This unit aims to present a broad overview of the technologies associated with industrial and mobile robots. Major topics covered are sensing, mapping, navigation and control of mobile robots and kinematics and control of industrial robots. The subject consists of a series of lectures on robot fundamentals and case studies on practical robot systems. Material covered in lectures is illustrated through experimental laboratory assignments. The objective of the course is to provide students with the essential skills necessary to be able to develop robotic systems for practical applications.

At the end of this unit students will: be familiar with sensor technologies relevant to robotic systems; understand conventions used in robot kinematics and dynamics; understand the dynamics of mobile robotic systems and how they are modeled; have implemented navigation, sensing and control algorithms on a practical robotic system; apply a systematic approach to the design process for robotic systems; understand the practical application of robotic systems in manufacturing, automobile systems and assembly systems; develop the capacity to think critically and independently about new design problems; undertake independent research and analysis and to think creatively about engineering problems.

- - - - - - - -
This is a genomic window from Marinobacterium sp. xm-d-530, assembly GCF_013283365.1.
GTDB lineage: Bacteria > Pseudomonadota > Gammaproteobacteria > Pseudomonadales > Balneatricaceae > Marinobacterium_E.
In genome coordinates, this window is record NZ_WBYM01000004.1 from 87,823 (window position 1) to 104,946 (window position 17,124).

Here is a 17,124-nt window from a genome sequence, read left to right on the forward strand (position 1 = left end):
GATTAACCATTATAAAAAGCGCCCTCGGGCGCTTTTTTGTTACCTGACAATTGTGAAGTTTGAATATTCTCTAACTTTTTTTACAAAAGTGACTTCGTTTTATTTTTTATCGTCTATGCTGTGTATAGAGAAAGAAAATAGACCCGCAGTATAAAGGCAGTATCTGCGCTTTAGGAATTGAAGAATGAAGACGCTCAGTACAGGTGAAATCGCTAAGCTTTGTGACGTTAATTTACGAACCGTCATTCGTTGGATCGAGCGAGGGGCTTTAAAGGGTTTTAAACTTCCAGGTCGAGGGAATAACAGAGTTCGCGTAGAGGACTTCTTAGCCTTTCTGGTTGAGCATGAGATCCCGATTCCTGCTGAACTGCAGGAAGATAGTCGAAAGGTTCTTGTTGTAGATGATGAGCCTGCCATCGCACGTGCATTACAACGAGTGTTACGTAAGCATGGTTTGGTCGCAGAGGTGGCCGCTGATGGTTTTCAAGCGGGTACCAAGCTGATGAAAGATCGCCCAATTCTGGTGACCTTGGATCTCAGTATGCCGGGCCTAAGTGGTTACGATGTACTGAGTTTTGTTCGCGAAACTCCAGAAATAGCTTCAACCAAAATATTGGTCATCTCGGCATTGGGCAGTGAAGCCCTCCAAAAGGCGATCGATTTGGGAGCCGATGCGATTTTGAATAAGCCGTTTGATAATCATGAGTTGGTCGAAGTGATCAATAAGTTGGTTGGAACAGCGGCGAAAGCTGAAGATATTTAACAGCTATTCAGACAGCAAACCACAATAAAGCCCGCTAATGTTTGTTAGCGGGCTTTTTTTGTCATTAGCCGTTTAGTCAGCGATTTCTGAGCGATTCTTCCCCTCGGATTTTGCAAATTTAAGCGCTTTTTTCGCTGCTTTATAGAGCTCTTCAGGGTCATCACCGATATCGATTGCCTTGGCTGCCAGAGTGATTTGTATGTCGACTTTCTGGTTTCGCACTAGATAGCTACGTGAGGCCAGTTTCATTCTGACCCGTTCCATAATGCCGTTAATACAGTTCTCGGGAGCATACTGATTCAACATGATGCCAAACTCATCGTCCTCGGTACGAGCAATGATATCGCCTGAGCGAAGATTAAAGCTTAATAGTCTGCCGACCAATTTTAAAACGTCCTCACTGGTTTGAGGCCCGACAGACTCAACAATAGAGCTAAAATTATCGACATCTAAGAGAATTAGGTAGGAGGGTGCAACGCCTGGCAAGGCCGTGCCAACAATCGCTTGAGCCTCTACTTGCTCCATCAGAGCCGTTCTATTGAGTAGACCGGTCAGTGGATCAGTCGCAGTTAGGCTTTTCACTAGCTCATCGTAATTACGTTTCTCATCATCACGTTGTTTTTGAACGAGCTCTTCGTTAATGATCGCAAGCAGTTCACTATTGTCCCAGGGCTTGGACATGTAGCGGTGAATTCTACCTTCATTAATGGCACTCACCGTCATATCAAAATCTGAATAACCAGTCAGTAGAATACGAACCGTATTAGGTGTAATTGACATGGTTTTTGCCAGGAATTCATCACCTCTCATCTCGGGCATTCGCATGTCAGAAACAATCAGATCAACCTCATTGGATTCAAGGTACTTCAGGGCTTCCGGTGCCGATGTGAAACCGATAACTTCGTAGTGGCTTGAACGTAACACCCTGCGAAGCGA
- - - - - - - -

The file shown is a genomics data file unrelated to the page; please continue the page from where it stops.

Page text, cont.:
Course content will include: history and philosophy of robotics; hardware components and subsystems; robot kinematics and dynamics; sensors, measurements and perception; robotic architectures, multiple robot systems; localization, navigation and obstacle avoidance, robot planning; robot learning; robot vision and vision processing.

At the end of this unit students will: be familiar with sensor technologies relevant to robotic systems; understand conventions used in robot kinematics and dynamics; understand the dynamics of mobile robotic systems and how they are modeled; have implemented navigation, sensing and control algorithms on a practical robotic system; apply a systematic approach to the design process for robotic systems; understand the practical application of robotic systems in manufacturing, automobile systems and assembly systems; develop the capacity to think critically and independently about new design problems; undertake independent research and analysis and to think creatively about engineering problems.